Online retailer and e-services giant Amazon.com (NASDAQ:AMZN) reported fourth-quarter results for 2015 on Thursday night. Amazon shares took it on the chin, falling as much as 11.3% on Friday morning. In after-hours action right after the earnings release, share prices had plunged as much as 15%. At those extremes, the stock was exploring negative territory not seen since October.

As of 1 p.m. Friday, Amazon shares were trading about 8% below Thursday's closing price -- or right in line with the final trade on Wednesday. And let's not forget that the stock price has soared 88% higher over the last 52 weeks.

Though Amazon can match annual revenues and market cap value with the biggest traditional retailers out there, investors still often seem to treat it like a volatile high-growth minnow.

Amazon's Q4 results by the numbers

 

Q4 2015 Actuals

Q4 2014 Actuals

Growth (YOY)

Revenue

$35.8 billion

$29.3 billion

22.2%

Operating Income

$1,108 million

$591 million

87.5%

Free Cash Flow

$7.2 billion

$5.5 billion

30.2%

GAAP EPS (diluted)

$1.00

$0.45

122%

Source: Amazon.com.

What happened with Amazon this quarter?
The company met or exceeded all of its own official targets in the fourth quarter. You will still see the quarter called a "miss" because Wall Street analysts had set their estimates above Amazon's official forecasts, and that's likely the reason for the drop in its stock price.

  • Comparing Amazon's reported results to guidance targets from the last report, revenues came in just above the midpoint of the official guidance range. Operating income landed near the top of Amazon's wide target range, which ran from $80 million to $1.28 billion.
  • Stock-based compensation costs in the quarter stopped at $606 million, just short of the $620 million that was baked into operating profit guidance.
  • The cloud computing platform known as Amazon Web Services, or AWS, saw fourth-quarter sales rising 69% year over year to $2.4 billion. The AWS segment provided 6.7% of Amazon's overall revenues but 39% of the company's segment-level operating income.
  • We don't know exactly how many Amazon Prime members the company has, but the Rolodex of paid Prime subscribers on a global level grew 51% larger year over year.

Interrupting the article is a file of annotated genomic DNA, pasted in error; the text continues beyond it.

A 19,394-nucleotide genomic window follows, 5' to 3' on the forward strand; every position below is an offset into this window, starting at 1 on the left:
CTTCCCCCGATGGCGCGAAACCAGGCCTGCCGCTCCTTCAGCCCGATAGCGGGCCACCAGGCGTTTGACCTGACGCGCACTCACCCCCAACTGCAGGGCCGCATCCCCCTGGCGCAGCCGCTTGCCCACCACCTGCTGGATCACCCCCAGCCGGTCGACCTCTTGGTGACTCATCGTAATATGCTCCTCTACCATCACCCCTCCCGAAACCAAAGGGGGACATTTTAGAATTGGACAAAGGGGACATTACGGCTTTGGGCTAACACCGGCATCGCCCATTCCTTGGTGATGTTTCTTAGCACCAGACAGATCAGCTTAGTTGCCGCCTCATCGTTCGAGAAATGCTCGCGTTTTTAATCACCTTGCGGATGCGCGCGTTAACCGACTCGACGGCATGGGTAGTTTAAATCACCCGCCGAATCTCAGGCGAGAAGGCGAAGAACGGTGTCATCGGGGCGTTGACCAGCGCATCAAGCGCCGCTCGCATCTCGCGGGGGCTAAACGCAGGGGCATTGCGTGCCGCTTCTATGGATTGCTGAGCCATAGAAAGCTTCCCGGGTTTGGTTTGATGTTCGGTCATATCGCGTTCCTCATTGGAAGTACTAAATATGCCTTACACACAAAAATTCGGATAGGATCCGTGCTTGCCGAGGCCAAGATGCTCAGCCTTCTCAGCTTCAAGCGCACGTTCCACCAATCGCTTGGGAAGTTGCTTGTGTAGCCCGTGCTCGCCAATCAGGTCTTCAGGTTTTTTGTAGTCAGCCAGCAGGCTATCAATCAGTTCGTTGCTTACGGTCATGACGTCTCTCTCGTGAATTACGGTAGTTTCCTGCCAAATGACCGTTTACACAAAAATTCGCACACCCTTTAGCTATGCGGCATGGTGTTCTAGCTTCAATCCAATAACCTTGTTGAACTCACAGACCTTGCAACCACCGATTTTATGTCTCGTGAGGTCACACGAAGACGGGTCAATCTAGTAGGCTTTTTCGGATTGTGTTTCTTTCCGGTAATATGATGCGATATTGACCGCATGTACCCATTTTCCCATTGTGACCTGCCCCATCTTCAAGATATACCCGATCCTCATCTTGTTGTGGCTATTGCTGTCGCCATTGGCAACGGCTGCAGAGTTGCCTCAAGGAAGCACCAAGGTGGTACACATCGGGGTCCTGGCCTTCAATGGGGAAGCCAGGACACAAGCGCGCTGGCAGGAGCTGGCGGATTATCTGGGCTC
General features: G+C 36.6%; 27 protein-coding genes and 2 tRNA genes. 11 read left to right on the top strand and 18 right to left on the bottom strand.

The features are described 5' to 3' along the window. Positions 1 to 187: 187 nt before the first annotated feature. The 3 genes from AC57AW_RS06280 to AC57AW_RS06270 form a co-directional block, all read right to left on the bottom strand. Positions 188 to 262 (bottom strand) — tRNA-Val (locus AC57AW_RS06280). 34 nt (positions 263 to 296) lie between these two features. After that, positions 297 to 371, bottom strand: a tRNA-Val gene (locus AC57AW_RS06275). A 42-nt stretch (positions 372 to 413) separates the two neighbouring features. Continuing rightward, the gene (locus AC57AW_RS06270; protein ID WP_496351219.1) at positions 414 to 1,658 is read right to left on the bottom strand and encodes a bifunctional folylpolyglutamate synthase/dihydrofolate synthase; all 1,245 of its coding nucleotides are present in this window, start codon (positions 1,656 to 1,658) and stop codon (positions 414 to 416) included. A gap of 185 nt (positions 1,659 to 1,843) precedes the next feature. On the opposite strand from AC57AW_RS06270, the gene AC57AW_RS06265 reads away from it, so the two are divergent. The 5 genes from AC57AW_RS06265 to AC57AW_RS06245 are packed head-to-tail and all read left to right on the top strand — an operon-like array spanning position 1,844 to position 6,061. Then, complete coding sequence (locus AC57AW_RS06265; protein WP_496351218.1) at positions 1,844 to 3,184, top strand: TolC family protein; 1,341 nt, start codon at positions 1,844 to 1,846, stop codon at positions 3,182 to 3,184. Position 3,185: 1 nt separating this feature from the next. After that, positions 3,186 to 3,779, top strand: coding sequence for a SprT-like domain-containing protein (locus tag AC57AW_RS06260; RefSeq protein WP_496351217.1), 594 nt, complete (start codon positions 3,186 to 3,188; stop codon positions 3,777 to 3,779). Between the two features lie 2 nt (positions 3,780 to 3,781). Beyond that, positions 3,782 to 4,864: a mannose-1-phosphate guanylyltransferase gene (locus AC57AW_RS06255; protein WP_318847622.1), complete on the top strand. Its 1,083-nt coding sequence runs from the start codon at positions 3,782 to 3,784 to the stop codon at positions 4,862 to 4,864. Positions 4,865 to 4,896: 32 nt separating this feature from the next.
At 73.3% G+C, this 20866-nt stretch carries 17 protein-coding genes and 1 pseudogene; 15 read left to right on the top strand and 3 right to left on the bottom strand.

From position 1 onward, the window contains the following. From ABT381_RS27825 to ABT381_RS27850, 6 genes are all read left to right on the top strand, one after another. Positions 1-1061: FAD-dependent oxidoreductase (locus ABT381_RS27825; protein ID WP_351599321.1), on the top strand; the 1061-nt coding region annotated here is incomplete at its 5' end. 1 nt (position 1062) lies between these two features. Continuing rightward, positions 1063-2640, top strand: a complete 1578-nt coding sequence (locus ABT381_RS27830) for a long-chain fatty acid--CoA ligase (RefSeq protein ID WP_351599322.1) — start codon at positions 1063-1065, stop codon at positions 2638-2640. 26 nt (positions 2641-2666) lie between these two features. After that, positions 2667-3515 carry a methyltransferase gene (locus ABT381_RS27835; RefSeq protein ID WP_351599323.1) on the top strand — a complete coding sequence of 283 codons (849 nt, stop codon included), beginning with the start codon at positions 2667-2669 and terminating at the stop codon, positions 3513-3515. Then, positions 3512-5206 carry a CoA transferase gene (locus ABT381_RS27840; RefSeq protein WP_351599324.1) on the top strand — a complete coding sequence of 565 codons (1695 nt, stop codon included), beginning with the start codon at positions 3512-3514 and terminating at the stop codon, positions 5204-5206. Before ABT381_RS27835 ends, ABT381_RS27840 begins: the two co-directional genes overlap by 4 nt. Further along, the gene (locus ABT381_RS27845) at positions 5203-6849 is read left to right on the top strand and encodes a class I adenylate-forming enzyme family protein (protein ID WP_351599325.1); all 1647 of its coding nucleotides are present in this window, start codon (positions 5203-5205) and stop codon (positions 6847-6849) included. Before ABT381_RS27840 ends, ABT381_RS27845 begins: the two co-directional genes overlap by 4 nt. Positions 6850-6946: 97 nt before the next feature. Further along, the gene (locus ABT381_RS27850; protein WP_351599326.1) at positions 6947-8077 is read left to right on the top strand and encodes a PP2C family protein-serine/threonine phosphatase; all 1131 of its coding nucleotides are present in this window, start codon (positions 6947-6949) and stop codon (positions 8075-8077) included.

Looking ahead, Amazon did not offer any full-year guidance but provided some financial targets for the first quarter of 2016.

  • Net sales are seen rising roughly 23% year over year, landing near $27.8 billion.
  • Operating income should stop at roughly $400 million, though the guidance range runs from just $100 million all the way up to $700 million. In the year-ago period, operating income was $255 million.
  • The operating profits target includes approximately $600 million in expected stock-based compensation costs.
Jeff Bezos, Amazon founder and CEO

Jeff Bezos, Amazon founder and CEO. Source: Amazon.com.

What management had to say
Amazon founder and CEO Jeff Bezos waxed poetic over the growth his company has seen. "Twenty years ago, I was driving the packages to the post office myself and hoping we might one day afford a forklift," Bezos said in a press statement. "This year, we pass $100 billion in annual sales and serve 300 million customers."

Even so, Bezos still sees plenty of room for growth ahead: "And still, measured by the dynamism we see everywhere in the marketplace and by the ever-expanding opportunities we see to invent on behalf of customers, it feels every bit like Day 1."

On the earnings call with analysts, CFO Brian Olsavsky added some color to the rapid growth and innate value of Amazon Prime in general, and the included Prime Video service in particular:

When Prime Video is used by our Prime members, it drives adoption and retention, higher free trial conversion rates, and higher renewal rates for subscribers.So what we were encouraged by in Q4 was that globally, our Prime members doubled the number of viewing hours of the Prime Video year-over-year. And internationally, we had twice as member Prime members streaming year-over-year.

Looking ahead
Amazon continues to deliver massive cash flows, a fact often lost on those who only worry about traditional bottom-line earnings. That is a tax-effective way to run the show, and not likely to change anytime soon.

The high-growth AWS division and Prime service continue to drive the company forward. Amazon launched a 40% higher number of new AWS features in 2015 (722 new features and services in 2015), compared to the 2014 figure. And Prime is slowly rolling out worldwide, with video services popping up across Europe and heavy investment in the enormous Indian market.

Expect these initiatives to remain at the core of Amazon's growth, and therefore the target of generous capital (and operating) expenses as well.

Anders Bylund has no position in any stocks mentioned. The Motley Fool owns shares of and recommends Amazon.com. Try any of our Foolish newsletter services free for 30 days.

We Fools may not all hold the same opinions, but we all believe that considering a diverse range of insights makes us better investors. The Motley Fool has a disclosure policy.